If you ask any of my friends, they know that I was planning to set the boat on fire as soon as I got off the water….
I was not alone in thinking that Alfie Anderson would win the 2016 Doggett’s Wager, I know that at least one other well-informed former winner thought so too. On the day, however, he came second. My prediction was based on watching him win the ‘one off’ Coat and Badge Race held in 2014 to mark the 500 years since the first Act of Parliament regulating fares charged by those working on the Thames. The course was half the length of Doggett’s and was open to any member of the Watermen’s Company, including apprentices. The race contained two scullers who were theoretically faster than Anderson but, as things turned out, one fell in and the other led almost to the line when Alfie sensed that his opponents fitness was failing and he made a splendid final spurt to grab victory in the last few strokes (with Ben Folkard coming in third). As the winner of the ‘500’ was still an apprentice, he then had two years to prepare for his first Doggett’s and I assumed that he would be even fitter, stronger and better in 2016 and thus a very likely winner. However, on the day, Alfie seemed to have very little fight in him from the very start. His size and his good technique assured that he would at least be second but he was not the same man that I saw winning the ‘500’ two years previously.
When Alfie came ashore at the finish, I tentatively (and probably undiplomatically) told him that I thought that he would win and that he did not seem as fit as he was two years ago. He readily agreed and rather reluctantly admitted that he had not been very well in the last few days. I certainly thought that he did not look too healthy, even allowing for the fact that he had just raced 7,400 metres. Then, in a great display of humility and sportsmanship, he added:
Even if I was well, I think that (Ben) would have just pipped me. He’s trained harder than me this season, he’s put the work in and when you (do this), it pays off…. So now I’ll put the work in for next year……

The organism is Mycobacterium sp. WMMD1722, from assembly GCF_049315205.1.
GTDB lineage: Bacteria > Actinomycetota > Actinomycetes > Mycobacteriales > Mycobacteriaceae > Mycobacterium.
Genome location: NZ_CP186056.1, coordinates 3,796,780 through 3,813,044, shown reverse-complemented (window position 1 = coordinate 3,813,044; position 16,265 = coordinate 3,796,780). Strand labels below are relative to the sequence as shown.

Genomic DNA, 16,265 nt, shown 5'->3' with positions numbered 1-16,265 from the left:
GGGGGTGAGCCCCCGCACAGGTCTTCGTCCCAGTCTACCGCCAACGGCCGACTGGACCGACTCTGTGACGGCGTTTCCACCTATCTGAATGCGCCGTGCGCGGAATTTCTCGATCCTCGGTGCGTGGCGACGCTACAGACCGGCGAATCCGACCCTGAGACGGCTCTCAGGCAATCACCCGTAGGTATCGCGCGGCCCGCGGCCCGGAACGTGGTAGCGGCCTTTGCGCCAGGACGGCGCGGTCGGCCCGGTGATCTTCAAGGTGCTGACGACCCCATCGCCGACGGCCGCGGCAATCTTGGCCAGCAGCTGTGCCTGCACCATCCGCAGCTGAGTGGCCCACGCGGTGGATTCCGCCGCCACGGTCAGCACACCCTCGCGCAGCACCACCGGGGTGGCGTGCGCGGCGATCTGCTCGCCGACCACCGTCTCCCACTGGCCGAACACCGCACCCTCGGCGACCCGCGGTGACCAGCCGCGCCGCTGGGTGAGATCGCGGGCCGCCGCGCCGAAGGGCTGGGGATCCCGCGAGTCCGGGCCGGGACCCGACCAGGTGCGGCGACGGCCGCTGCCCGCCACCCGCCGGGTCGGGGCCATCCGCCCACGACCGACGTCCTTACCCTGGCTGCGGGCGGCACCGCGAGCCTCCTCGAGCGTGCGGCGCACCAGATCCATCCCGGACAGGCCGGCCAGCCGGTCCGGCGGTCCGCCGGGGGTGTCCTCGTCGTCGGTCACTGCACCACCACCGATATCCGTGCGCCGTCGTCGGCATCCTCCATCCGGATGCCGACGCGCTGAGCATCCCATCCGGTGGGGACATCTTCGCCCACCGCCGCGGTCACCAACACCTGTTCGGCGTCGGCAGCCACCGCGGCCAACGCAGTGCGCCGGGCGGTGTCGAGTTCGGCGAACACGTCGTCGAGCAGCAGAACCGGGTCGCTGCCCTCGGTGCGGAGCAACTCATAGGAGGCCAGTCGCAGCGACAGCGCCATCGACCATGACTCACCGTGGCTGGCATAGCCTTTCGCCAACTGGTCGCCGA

If he does train and stays healthy, I find it difficult to imagine that Alfie Anderson will not be putting on the scarlet coat in 2017.
I was impressed with Jake Berry, despite him coming third and a long way behind the other two. He is not a big man but I sense a real determination in him. He needs more time on the water and I understand that he mostly trained off the tidal Thames and he probably needs to change this. He will not get much bigger or stronger and he will not beat a fit Alfie Anderson next year, but if he really works on his fitness and endurance and gets good advice on steering the best course for the conditions on the day, he could be a winner in 2018.
Perry Flynn improved greatly from last year and he put in a much more confident performance than he did in 2015. Further, this year he too took the best line by hugging the south bank at Coin Street and he should get much credit for that. Both in 2015 and 2016, he was second from last and, while he will not win in 2017, his aim should be to improve on his finish position in his last race. He is a great competitor, very much in the spirit of Doggett’s.
I did not see much of George McCarthy as he fell back very early on but I think that he was no worse than Perry Flynn was last year. With enough training and with undoubted support and advice from three family members, who are former winners, he should aim ‘not to be last’ in 2017. Ultimately though, McCarthy finished the course and, in this very tough event and particularly in this year’s very difficult conditions, he should consider that a victory in itself.
The Coat in close-up
As a staunch Whig, Thomas Doggett was passionately devoted to the Hanoverians and laid down that the race was to be held each ‘1st day of August forever’ to commemorate the accession of George I on 1 August 1714, and he had the running White Horse, the symbol of the House of Hanover, embossed on the badge. This one is inscribed ‘Liberty’ and ‘The Gift of Thomas Doggett The Famous Comedian Winner 2015 Louis James Pettipher’.